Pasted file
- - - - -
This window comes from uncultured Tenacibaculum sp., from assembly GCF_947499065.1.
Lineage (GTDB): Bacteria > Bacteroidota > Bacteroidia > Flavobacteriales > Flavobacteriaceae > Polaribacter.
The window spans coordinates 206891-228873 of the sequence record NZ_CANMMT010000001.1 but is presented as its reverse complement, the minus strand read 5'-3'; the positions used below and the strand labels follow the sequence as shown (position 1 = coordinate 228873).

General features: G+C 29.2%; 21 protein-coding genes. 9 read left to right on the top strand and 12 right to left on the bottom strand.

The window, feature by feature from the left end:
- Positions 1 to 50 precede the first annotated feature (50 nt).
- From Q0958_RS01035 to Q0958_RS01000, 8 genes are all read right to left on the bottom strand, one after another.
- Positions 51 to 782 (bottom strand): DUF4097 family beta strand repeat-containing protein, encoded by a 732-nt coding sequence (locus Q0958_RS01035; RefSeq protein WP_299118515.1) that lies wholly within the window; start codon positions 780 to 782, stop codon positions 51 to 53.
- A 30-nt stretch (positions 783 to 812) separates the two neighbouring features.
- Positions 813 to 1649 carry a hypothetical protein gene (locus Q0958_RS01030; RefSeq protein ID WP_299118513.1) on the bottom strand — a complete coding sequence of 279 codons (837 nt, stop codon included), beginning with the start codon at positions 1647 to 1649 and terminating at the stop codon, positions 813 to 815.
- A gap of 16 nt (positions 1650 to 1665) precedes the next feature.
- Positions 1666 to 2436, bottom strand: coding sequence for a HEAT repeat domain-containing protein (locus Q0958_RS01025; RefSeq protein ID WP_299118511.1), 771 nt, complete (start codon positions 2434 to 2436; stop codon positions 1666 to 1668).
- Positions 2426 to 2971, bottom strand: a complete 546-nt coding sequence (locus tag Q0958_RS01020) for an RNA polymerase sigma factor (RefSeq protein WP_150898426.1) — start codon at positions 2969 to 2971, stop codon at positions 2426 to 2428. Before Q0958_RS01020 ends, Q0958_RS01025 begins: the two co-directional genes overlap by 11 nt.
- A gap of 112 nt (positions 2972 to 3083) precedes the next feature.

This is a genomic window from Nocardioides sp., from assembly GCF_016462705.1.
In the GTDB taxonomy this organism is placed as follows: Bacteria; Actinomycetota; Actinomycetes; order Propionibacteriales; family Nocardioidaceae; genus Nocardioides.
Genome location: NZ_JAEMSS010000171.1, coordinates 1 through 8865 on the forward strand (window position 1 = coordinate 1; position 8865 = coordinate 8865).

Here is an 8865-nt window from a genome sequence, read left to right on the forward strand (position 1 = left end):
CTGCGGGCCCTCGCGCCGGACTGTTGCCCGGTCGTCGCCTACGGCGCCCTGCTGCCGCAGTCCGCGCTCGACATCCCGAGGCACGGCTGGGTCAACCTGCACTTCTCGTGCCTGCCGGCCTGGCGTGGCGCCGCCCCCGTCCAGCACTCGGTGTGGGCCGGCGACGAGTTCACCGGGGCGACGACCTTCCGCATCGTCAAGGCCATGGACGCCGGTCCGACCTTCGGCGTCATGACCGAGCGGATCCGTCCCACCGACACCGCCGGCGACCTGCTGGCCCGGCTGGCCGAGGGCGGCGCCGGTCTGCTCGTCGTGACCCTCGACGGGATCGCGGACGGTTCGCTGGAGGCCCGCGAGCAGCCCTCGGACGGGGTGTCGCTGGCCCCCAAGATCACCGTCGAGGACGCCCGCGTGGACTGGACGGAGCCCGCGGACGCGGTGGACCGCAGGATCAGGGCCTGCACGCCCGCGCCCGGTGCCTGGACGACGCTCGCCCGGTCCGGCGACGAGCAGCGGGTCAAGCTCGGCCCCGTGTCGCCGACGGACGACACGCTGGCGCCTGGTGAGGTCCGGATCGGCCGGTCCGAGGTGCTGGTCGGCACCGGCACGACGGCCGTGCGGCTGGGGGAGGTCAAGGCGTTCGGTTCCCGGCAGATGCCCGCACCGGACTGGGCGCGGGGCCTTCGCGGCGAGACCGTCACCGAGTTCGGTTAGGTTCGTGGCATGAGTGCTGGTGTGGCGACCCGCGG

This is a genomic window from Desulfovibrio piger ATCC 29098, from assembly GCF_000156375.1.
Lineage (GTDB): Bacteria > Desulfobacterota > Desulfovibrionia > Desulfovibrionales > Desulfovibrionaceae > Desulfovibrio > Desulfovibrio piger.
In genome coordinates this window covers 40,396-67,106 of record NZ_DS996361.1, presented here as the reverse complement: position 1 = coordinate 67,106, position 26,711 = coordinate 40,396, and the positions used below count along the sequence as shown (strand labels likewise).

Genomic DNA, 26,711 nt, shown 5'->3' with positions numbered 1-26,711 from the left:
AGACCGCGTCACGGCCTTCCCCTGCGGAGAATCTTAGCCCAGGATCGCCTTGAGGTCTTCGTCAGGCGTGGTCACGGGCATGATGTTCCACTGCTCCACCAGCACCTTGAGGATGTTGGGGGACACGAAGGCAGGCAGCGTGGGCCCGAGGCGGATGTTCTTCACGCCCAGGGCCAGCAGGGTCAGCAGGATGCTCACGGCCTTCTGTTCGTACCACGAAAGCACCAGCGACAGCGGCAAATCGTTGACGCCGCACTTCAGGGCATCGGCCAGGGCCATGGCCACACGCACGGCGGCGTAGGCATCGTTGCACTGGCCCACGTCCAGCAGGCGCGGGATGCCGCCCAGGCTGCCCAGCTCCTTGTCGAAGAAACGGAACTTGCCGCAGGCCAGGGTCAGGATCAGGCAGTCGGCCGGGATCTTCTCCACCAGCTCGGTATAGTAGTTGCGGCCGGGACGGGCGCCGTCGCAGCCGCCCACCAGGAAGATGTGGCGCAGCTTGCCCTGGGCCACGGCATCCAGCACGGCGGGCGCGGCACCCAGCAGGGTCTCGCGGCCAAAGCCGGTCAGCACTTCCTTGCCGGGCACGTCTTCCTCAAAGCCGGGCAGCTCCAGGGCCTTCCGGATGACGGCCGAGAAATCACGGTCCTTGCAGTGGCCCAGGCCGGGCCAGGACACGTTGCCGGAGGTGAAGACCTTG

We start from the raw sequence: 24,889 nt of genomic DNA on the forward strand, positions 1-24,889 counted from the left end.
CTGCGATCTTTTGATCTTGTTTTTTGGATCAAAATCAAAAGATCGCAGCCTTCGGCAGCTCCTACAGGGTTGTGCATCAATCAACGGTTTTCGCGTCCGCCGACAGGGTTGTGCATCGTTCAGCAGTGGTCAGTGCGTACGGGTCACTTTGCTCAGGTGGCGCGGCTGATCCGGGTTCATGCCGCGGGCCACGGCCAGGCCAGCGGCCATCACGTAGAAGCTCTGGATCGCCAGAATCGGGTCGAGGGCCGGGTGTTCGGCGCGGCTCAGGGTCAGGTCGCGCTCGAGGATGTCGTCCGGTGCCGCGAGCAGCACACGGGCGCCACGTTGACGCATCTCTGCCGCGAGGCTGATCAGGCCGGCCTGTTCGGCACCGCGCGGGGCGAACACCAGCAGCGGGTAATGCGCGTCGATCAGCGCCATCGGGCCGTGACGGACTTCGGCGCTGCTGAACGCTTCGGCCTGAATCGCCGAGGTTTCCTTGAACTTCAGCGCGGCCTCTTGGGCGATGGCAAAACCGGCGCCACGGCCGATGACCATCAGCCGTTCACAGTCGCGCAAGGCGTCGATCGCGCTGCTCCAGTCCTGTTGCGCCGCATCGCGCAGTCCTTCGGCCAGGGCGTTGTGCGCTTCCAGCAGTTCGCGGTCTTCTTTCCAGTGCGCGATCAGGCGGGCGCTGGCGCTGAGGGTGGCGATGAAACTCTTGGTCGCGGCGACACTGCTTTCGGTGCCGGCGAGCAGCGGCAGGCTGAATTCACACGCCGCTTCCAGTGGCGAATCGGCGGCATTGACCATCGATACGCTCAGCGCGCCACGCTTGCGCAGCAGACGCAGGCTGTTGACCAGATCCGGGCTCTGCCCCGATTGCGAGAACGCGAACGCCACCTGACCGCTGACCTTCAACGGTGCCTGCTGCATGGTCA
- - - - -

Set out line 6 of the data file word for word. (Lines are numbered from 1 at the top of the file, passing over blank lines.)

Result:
- Positions 1 to 50 precede the first annotated feature (50 nt).